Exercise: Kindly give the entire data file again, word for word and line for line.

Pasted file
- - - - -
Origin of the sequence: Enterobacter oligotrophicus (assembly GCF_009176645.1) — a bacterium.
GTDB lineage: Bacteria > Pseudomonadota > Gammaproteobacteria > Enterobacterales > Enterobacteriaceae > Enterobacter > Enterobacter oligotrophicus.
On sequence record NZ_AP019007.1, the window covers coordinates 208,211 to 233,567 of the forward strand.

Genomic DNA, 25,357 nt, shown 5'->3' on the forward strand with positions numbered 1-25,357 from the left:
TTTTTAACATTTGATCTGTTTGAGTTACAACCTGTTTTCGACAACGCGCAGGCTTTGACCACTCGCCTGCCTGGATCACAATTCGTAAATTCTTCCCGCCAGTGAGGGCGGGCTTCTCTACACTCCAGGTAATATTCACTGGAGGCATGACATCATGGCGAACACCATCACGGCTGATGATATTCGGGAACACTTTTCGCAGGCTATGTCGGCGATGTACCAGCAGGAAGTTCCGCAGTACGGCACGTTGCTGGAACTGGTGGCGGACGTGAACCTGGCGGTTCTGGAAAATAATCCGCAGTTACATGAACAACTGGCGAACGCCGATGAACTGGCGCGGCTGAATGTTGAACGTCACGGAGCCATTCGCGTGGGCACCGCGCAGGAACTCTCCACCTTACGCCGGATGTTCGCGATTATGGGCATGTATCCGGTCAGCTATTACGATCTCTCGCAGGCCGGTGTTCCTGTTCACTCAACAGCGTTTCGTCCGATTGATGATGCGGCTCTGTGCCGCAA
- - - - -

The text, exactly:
Origin of the sequence: Enterobacter oligotrophicus (assembly GCF_009176645.1) — a bacterium.
GTDB lineage: Bacteria > Pseudomonadota > Gammaproteobacteria > Enterobacterales > Enterobacteriaceae > Enterobacter > Enterobacter oligotrophicus.
On sequence record NZ_AP019007.1, the window covers coordinates 208,211 to 233,567 of the forward strand.

Genomic DNA, 25,357 nt, shown 5'->3' on the forward strand with positions numbered 1-25,357 from the left:
TTTTTAACATTTGATCTGTTTGAGTTACAACCTGTTTTCGACAACGCGCAGGCTTTGACCACTCGCCTGCCTGGATCACAATTCGTAAATTCTTCCCGCCAGTGAGGGCGGGCTTCTCTACACTCCAGGTAATATTCACTGGAGGCATGACATCATGGCGAACACCATCACGGCTGATGATATTCGGGAACACTTTTCGCAGGCTATGTCGGCGATGTACCAGCAGGAAGTTCCGCAGTACGGCACGTTGCTGGAACTGGTGGCGGACGTGAACCTGGCGGTTCTGGAAAATAATCCGCAGTTACATGAACAACTGGCGAACGCCGATGAACTGGCGCGGCTGAATGTTGAACGTCACGGAGCCATTCGCGTGGGCACCGCGCAGGAACTCTCCACCTTACGCCGGATGTTCGCGATTATGGGCATGTATCCGGTCAGCTATTACGATCTCTCGCAGGCCGGTGTTCCTGTTCACTCAACAGCGTTTCGTCCGATTGATGATGCGGCTCTGTGCCGCAA